Ta­mar­illo time

It’s peak sea­son for th­ese im­mi­grants from the An­des, so make the most of them.

Sunday Star-Times - Sunday Magazine - - FOOD WITH SAM MANNERING - Pho­to­graphs & Styling/ Sam Man­ner­ing

Here’s some­thing I bet you didn’t know: the word “ta­mar­illo” was dreamed up in the 1960s here in New Zealand, and is a com­bi­na­tion of two words, the M ori “tama”, mean­ing leader, and the Span­ish “amar­illo”, mean­ing yel­low (in spite of the fact that the most preva­lent va­ri­ety th­ese days is a deep, dark red colour). Ta­mar­il­los are orig­i­nally from the An­des re­gion in South Amer­ica, and they do jolly well here too in our (some­times) sub­trop­i­cal cli­mate. They are at their peak at the mo­ment, so make the most of them. A clafoutis is a lovely old-school French pud­ding that is usu­ally made with black cher­ries. Chances are you won’t use all of the ta­mar­il­los in the clafoutis, so you can have the left­over ones on your por­ridge the next morn­ing.

CLAFOUTIS WITH POACHED TA­MAR­IL­LOS

Prep time: 15 min­utes Cook time: 1 hour 30 min­utes Serves: 4

FOR THE POACHED TA­MAR­IL­LOS

1kg ta­mar­il­los

250g brown sugar

2 sticks cin­na­mon

2 tsp vanilla essence Zest and juice of 2 lemons 250ml wa­ter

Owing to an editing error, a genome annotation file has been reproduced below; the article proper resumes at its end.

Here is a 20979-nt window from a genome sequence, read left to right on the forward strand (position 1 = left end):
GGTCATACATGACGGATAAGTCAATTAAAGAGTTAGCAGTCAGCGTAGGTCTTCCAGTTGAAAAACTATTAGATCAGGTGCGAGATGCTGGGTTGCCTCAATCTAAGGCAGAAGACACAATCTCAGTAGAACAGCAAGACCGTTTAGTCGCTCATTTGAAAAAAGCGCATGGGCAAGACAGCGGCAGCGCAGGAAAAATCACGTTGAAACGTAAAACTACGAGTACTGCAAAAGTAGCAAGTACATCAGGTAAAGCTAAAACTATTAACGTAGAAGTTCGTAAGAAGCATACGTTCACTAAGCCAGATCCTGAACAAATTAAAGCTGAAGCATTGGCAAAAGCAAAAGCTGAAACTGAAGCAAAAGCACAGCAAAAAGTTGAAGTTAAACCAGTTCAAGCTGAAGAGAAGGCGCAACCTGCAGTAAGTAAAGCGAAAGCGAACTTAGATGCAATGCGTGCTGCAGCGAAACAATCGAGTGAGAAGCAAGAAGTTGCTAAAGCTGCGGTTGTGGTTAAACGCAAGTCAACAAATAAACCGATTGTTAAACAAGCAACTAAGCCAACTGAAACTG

Dash of brandy, if you fancy

FOR THE CLAFOUTIS

1 tbsp but­ter

100g sugar

125g plain flour

Zest of 1 lemon

3 eggs

300ml milk

Ic­ing sugar and runny cream, to serve

Pre­heat your oven to 180C.

Cut the ta­mar­il­los not quite in half – from the end length­ways up to the stem. Com­bine with all other in­gre­di­ents in a roast­ing pan and bake gen­tly for at least 50 min­utes, un­til the ta­mar­il­los are soft and start­ing to fall apart. Re­move and al­low to cool.

For the clafoutis, use the but­ter to grease a ce­ramic dish. Com­bine the sugar, flour and lemon zest in a mixing bowl be­fore whisk­ing in the eggs and grad­u­ally adding the milk to cre­ate a smooth bat­ter. Pour into the greased dish and spoon the ta­mar­il­los in over the top. Bake in the pre­heated oven for about 35 min­utes, un­til the bat­ter has risen well and is just cooked through but is still slightly cus­tardy. Take care not to let it over­cook. Dust lib­er­ally with ic­ing sugar and serve while still warm, with some runny cream and the left­over poach­ing syrup on the side.

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